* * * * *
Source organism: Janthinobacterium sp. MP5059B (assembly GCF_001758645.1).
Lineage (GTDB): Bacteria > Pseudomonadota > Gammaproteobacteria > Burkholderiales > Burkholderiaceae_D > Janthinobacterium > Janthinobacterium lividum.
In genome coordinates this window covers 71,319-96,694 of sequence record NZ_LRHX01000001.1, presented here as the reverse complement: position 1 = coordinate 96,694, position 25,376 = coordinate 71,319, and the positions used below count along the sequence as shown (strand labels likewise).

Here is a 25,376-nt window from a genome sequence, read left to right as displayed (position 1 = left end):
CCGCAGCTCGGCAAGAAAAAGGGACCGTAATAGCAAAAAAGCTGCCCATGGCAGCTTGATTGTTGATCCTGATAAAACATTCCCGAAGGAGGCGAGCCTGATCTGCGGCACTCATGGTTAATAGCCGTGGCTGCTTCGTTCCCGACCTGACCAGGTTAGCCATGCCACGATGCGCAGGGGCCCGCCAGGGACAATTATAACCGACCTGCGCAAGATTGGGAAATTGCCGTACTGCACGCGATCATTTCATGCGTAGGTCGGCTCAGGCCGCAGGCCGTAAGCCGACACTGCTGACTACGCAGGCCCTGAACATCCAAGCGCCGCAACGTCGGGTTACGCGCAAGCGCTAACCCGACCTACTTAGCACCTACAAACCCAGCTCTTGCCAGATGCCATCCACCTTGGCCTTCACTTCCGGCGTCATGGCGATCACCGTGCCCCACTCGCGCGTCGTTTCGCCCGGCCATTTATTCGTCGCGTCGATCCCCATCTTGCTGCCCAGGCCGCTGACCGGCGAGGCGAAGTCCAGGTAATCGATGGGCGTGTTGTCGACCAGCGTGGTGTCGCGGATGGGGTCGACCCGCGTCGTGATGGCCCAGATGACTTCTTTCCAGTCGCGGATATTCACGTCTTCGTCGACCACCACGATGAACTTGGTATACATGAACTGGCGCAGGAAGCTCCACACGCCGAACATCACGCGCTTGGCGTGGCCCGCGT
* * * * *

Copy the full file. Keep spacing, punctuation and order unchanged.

Source organism: Janthinobacterium sp. MP5059B (assembly GCF_001758645.1).
Lineage (GTDB): Bacteria > Pseudomonadota > Gammaproteobacteria > Burkholderiales > Burkholderiaceae_D > Janthinobacterium > Janthinobacterium lividum.
In genome coordinates this window covers 71,319-96,694 of sequence record NZ_LRHX01000001.1, presented here as the reverse complement: position 1 = coordinate 96,694, position 25,376 = coordinate 71,319, and the positions used below count along the sequence as shown (strand labels likewise).

Here is a 25,376-nt window from a genome sequence, read left to right as displayed (position 1 = left end):
CCGCAGCTCGGCAAGAAAAAGGGACCGTAATAGCAAAAAAGCTGCCCATGGCAGCTTGATTGTTGATCCTGATAAAACATTCCCGAAGGAGGCGAGCCTGATCTGCGGCACTCATGGTTAATAGCCGTGGCTGCTTCGTTCCCGACCTGACCAGGTTAGCCATGCCACGATGCGCAGGGGCCCGCCAGGGACAATTATAACCGACCTGCGCAAGATTGGGAAATTGCCGTACTGCACGCGATCATTTCATGCGTAGGTCGGCTCAGGCCGCAGGCCGTAAGCCGACACTGCTGACTACGCAGGCCCTGAACATCCAAGCGCCGCAACGTCGGGTTACGCGCAAGCGCTAACCCGACCTACTTAGCACCTACAAACCCAGCTCTTGCCAGATGCCATCCACCTTGGCCTTCACTTCCGGCGTCATGGCGATCACCGTGCCCCACTCGCGCGTCGTTTCGCCCGGCCATTTATTCGTCGCGTCGATCCCCATCTTGCTGCCCAGGCCGCTGACCGGCGAGGCGAAGTCCAGGTAATCGATGGGCGTGTTGTCGACCAGCGTGGTGTCGCGGATGGGGTCGACCCGCGTCGTGATGGCCCAGATGACTTCTTTCCAGTCGCGGATATTCACGTCTTCGTCGACCACCACGATGAACTTGGTATACATGAACTGGCGCAGGAAGCTCCACACGCCGAACATCACGCGCTTGGCGTGGCCCGCGT